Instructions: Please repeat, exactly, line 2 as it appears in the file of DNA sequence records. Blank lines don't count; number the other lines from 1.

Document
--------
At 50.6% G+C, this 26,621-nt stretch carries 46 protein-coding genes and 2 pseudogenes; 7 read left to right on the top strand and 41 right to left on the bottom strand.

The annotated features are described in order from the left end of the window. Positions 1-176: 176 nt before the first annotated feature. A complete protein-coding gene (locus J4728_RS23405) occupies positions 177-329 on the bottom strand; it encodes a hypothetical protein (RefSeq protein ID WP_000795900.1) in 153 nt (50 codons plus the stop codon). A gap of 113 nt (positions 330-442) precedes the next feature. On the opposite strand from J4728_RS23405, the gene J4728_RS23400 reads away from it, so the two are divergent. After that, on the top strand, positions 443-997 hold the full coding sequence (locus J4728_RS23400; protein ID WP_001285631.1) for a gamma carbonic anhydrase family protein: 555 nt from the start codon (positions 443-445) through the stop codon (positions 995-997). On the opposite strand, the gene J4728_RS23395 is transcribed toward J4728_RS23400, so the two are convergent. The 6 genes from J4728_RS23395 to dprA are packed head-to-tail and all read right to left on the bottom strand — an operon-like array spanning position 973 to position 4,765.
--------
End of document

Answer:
The annotated features are described in order from the left end of the window. Positions 1-176: 176 nt before the first annotated feature. A complete protein-coding gene (locus J4728_RS23405) occupies positions 177-329 on the bottom strand; it encodes a hypothetical protein (RefSeq protein ID WP_000795900.1) in 153 nt (50 codons plus the stop codon). A gap of 113 nt (positions 330-442) precedes the next feature. On the opposite strand from J4728_RS23405, the gene J4728_RS23400 reads away from it, so the two are divergent. After that, on the top strand, positions 443-997 hold the full coding sequence (locus J4728_RS23400; protein ID WP_001285631.1) for a gamma carbonic anhydrase family protein: 555 nt from the start codon (positions 443-445) through the stop codon (positions 995-997). On the opposite strand, the gene J4728_RS23395 is transcribed toward J4728_RS23400, so the two are convergent. The 6 genes from J4728_RS23395 to dprA are packed head-to-tail and all read right to left on the bottom strand — an operon-like array spanning position 973 to position 4,765.